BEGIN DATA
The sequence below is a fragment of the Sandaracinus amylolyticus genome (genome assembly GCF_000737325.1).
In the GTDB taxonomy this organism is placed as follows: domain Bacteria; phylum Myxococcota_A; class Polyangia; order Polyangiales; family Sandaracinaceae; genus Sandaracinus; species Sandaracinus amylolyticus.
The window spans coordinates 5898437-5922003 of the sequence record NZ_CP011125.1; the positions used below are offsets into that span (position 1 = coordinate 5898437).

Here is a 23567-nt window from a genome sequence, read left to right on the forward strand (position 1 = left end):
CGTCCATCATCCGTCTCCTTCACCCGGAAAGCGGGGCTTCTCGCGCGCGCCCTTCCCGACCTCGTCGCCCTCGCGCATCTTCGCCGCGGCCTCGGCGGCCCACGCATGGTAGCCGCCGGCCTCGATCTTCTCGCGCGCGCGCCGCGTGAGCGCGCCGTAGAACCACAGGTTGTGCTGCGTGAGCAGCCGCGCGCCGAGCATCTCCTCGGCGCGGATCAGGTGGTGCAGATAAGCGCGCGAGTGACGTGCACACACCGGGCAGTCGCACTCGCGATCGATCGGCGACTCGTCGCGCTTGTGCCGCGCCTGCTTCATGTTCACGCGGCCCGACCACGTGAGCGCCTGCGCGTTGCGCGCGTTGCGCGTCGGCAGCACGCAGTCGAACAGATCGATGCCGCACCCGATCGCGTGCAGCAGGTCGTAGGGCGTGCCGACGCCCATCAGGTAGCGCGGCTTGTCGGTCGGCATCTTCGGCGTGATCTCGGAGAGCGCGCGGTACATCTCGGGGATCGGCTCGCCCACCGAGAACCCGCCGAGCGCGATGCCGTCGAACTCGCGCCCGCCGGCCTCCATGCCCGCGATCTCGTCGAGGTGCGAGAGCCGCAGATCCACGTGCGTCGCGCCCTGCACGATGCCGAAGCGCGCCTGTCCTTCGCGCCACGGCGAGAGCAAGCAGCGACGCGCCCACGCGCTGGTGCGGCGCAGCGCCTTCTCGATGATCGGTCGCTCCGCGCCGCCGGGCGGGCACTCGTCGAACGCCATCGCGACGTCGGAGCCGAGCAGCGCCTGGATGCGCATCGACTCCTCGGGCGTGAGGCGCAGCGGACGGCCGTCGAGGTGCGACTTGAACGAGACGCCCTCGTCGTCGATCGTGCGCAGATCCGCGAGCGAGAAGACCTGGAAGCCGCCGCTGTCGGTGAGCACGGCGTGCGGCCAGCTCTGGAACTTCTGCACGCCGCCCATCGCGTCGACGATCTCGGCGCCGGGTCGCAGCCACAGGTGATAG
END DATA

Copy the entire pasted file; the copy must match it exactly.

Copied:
The sequence below is a fragment of the Sandaracinus amylolyticus genome (genome assembly GCF_000737325.1).
In the GTDB taxonomy this organism is placed as follows: domain Bacteria; phylum Myxococcota_A; class Polyangia; order Polyangiales; family Sandaracinaceae; genus Sandaracinus; species Sandaracinus amylolyticus.
The window spans coordinates 5898437-5922003 of the sequence record NZ_CP011125.1; the positions used below are offsets into that span (position 1 = coordinate 5898437).

Here is a 23567-nt window from a genome sequence, read left to right on the forward strand (position 1 = left end):
CGTCCATCATCCGTCTCCTTCACCCGGAAAGCGGGGCTTCTCGCGCGCGCCCTTCCCGACCTCGTCGCCCTCGCGCATCTTCGCCGCGGCCTCGGCGGCCCACGCATGGTAGCCGCCGGCCTCGATCTTCTCGCGCGCGCGCCGCGTGAGCGCGCCGTAGAACCACAGGTTGTGCTGCGTGAGCAGCCGCGCGCCGAGCATCTCCTCGGCGCGGATCAGGTGGTGCAGATAAGCGCGCGAGTGACGTGCACACACCGGGCAGTCGCACTCGCGATCGATCGGCGACTCGTCGCGCTTGTGCCGCGCCTGCTTCATGTTCACGCGGCCCGACCACGTGAGCGCCTGCGCGTTGCGCGCGTTGCGCGTCGGCAGCACGCAGTCGAACAGATCGATGCCGCACCCGATCGCGTGCAGCAGGTCGTAGGGCGTGCCGACGCCCATCAGGTAGCGCGGCTTGTCGGTCGGCATCTTCGGCGTGATCTCGGAGAGCGCGCGGTACATCTCGGGGATCGGCTCGCCCACCGAGAACCCGCCGAGCGCGATGCCGTCGAACTCGCGCCCGCCGGCCTCCATGCCCGCGATCTCGTCGAGGTGCGAGAGCCGCAGATCCACGTGCGTCGCGCCCTGCACGATGCCGAAGCGCGCCTGTCCTTCGCGCCACGGCGAGAGCAAGCAGCGACGCGCCCACGCGCTGGTGCGGCGCAGCGCCTTCTCGATGATCGGTCGCTCCGCGCCGCCGGGCGGGCACTCGTCGAACGCCATCGCGACGTCGGAGCCGAGCAGCGCCTGGATGCGCATCGACTCCTCGGGCGTGAGGCGCAGCGGACGGCCGTCGAGGTGCGACTTGAACGAGACGCCCTCGTCGTCGATCGTGCGCAGATCCGCGAGCGAGAAGACCTGGAAGCCGCCGCTGTCGGTGAGCACGGCGTGCGGCCAGCTCTGGAACTTCTGCACGCCGCCCATCGCGTCGACGATCTCGGCGCCGGGTCGCAGCCACAGGTGATAG